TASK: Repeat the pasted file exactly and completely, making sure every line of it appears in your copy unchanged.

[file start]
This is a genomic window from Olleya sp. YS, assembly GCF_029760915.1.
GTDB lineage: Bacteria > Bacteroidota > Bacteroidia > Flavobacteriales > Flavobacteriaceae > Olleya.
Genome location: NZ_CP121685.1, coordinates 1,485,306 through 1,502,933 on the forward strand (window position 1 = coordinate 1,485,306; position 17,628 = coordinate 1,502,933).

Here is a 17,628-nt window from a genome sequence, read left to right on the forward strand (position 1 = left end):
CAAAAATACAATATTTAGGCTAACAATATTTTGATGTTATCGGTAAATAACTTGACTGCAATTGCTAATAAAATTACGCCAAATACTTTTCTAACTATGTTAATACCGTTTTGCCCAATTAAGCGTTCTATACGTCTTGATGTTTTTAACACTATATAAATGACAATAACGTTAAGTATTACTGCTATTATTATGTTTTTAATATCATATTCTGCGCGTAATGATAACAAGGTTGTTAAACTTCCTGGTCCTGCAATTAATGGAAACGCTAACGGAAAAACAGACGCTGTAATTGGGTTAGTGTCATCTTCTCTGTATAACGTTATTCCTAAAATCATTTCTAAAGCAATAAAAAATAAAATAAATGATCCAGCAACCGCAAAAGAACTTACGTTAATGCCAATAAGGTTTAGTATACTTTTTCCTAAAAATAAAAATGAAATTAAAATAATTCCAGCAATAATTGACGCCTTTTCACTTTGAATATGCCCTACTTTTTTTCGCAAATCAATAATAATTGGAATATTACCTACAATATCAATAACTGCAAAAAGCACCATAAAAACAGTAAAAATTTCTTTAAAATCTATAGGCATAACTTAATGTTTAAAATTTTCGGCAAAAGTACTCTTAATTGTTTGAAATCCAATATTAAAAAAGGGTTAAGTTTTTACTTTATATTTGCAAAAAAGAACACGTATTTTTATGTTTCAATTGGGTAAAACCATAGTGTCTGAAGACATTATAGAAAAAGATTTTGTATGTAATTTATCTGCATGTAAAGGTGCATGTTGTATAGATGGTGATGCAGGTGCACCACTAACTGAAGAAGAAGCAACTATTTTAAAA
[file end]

This is a genomic window from Olleya sp. YS, assembly GCF_029760915.1.
GTDB lineage: Bacteria > Bacteroidota > Bacteroidia > Flavobacteriales > Flavobacteriaceae > Olleya.
Genome location: NZ_CP121685.1, coordinates 1,485,306 through 1,502,933 on the forward strand (window position 1 = coordinate 1,485,306; position 17,628 = coordinate 1,502,933).

Here is a 17,628-nt window from a genome sequence, read left to right on the forward strand (position 1 = left end):
CAAAAATACAATATTTAGGCTAACAATATTTTGATGTTATCGGTAAATAACTTGACTGCAATTGCTAATAAAATTACGCCAAATACTTTTCTAACTATGTTAATACCGTTTTGCCCAATTAAGCGTTCTATACGTCTTGATGTTTTTAACACTATATAAATGACAATAACGTTAAGTATTACTGCTATTATTATGTTTTTAATATCATATTCTGCGCGTAATGATAACAAGGTTGTTAAACTTCCTGGTCCTGCAATTAATGGAAACGCTAACGGAAAAACAGACGCTGTAATTGGGTTAGTGTCATCTTCTCTGTATAACGTTATTCCTAAAATCATTTCTAAAGCAATAAAAAATAAAATAAATGATCCAGCAACCGCAAAAGAACTTACGTTAATGCCAATAAGGTTTAGTATACTTTTTCCTAAAAATAAAAATGAAATTAAAATAATTCCAGCAATAATTGACGCCTTTTCACTTTGAATATGCCCTACTTTTTTTCGCAAATCAATAATAATTGGAATATTACCTACAATATCAATAACTGCAAAAAGCACCATAAAAACAGTAAAAATTTCTTTAAAATCTATAGGCATAACTTAATGTTTAAAATTTTCGGCAAAAGTACTCTTAATTGTTTGAAATCCAATATTAAAAAAGGGTTAAGTTTTTACTTTATATTTGCAAAAAAGAACACGTATTTTTATGTTTCAATTGGGTAAAACCATAGTGTCTGAAGACATTATAGAAAAAGATTTTGTATGTAATTTATCTGCATGTAAAGGTGCATGTTGTATAGATGGTGATGCAGGTGCACCACTAACTGAAGAAGAAGCAACTATTTTAAAA